And now that Epic Die I keep mentioning. It's a short section that introduces the die, but it explains how this is fertile ground for really reinforcing the tone of the campaign and the upper limits of character abilities based on the tone set by the GM. Since it's a party die -- all characters have it at the same level -- it maintains balance, and the fact that it's an extra die sets it apart from monsters and NPCs with their Level Die. There's some discussion around SFX based on the Epic Die, and an example. Simple, innovative, and not entirely unlike the Time Die in the Hacker's Guide, but repurposed to make the Player Characters look and feel awesome.
Chapter 3: The Big Picture focuses on the typical aspects of high-level D&D play: naval travel and combat, mass combat between armies, and aspects of how kingdoms and nations might play into a campaign, whether ruled by Player Characters or simply detailed in such a way that politics and warfare play a much bigger determining factor in the state of any given location in the campaign world.
Ships and naval combat -- which can easily be repurposed for large land vehicles and airships, as discussed in the book -- are treated very much like they are in the Firefly RPG, where they have their own stats that get used in place of and in addition to the Player Character abilities relevant to a given action, maneuver, or attack. Several custom traits and SFX are presented, along with two sample ships and discussion of Player Character ownership of a boat.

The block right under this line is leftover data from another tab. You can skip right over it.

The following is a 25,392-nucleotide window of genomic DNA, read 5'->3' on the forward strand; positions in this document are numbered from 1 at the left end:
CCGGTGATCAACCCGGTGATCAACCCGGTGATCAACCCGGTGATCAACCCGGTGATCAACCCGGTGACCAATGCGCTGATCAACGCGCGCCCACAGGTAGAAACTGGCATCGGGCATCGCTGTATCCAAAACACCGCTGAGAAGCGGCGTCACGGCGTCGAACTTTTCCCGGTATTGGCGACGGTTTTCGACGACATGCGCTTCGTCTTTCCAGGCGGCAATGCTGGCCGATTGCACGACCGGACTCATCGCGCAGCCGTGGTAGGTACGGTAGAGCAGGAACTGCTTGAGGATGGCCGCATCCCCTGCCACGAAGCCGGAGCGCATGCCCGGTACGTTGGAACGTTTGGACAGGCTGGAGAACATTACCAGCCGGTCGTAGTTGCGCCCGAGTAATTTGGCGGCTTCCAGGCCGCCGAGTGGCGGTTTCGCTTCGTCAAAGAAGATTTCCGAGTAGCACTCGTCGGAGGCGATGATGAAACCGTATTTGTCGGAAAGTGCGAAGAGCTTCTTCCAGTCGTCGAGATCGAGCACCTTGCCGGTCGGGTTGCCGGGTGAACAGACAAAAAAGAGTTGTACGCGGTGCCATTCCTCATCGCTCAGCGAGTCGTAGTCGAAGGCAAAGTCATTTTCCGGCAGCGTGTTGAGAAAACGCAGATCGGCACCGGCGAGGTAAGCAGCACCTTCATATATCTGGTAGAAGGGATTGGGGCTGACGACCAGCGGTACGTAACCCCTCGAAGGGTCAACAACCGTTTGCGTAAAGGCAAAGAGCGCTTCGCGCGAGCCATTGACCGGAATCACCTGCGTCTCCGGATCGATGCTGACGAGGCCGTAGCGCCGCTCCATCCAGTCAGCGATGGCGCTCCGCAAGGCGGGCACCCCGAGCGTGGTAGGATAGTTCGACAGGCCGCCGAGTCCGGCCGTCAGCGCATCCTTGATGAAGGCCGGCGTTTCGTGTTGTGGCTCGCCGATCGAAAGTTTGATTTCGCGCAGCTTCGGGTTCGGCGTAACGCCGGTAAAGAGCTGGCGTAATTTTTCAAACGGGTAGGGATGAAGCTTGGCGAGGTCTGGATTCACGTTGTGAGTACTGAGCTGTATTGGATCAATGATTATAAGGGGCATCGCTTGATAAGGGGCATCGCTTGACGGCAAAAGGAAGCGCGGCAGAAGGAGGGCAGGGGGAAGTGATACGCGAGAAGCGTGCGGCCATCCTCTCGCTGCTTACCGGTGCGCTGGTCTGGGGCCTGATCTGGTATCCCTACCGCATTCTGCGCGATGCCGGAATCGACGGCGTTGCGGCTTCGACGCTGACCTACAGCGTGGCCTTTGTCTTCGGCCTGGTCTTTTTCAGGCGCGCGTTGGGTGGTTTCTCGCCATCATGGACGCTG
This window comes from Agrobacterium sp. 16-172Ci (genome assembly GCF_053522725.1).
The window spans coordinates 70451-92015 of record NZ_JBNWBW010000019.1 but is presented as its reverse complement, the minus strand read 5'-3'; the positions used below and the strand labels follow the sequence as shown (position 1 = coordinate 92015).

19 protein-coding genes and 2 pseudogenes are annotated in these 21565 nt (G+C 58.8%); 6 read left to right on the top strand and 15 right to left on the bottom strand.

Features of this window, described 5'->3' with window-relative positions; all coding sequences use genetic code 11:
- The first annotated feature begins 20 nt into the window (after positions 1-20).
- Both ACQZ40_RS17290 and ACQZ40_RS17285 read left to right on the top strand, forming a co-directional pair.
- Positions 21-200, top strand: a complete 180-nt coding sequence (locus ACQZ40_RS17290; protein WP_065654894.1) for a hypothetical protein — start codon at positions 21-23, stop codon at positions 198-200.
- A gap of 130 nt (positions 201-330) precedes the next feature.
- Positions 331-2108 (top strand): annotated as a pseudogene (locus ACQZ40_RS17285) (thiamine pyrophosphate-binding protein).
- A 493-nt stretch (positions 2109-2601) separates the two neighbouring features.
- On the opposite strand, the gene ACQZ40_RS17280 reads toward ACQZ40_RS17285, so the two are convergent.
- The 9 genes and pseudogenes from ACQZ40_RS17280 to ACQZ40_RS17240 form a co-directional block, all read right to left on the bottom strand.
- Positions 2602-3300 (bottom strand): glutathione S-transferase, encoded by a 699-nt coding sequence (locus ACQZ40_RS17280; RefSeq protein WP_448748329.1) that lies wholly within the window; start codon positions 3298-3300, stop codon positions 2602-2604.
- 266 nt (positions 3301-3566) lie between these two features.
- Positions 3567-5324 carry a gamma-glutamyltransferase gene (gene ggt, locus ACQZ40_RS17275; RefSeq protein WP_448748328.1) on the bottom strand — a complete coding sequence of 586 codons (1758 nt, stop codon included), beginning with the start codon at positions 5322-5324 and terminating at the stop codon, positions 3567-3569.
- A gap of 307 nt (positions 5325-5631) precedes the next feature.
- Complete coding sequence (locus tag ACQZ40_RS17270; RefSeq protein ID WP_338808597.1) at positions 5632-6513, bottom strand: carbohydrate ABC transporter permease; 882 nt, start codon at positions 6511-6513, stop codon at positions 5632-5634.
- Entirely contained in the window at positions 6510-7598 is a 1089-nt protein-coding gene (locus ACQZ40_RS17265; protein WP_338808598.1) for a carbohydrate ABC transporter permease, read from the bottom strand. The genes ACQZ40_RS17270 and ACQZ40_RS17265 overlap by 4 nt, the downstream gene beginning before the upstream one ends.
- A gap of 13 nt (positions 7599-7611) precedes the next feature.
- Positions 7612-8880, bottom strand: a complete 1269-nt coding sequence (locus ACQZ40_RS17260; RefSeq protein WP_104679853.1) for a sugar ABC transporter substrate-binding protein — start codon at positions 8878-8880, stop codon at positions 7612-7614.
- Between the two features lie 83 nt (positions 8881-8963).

Mass Combat breaks units into simplified NPC statblocks that are basically the same as Mobs, but with the addition of a Command die that helps them out...if they have a commander in the form of a PC or NPC that leads them. Outside of commanding units, the only other big change is that units cannot normally be targeted by attacks from an individual. There are of course exceptions along the lines of area of effect spells or inflicting large-scale Complications that demoralize units. Several unit statblocks round out this section.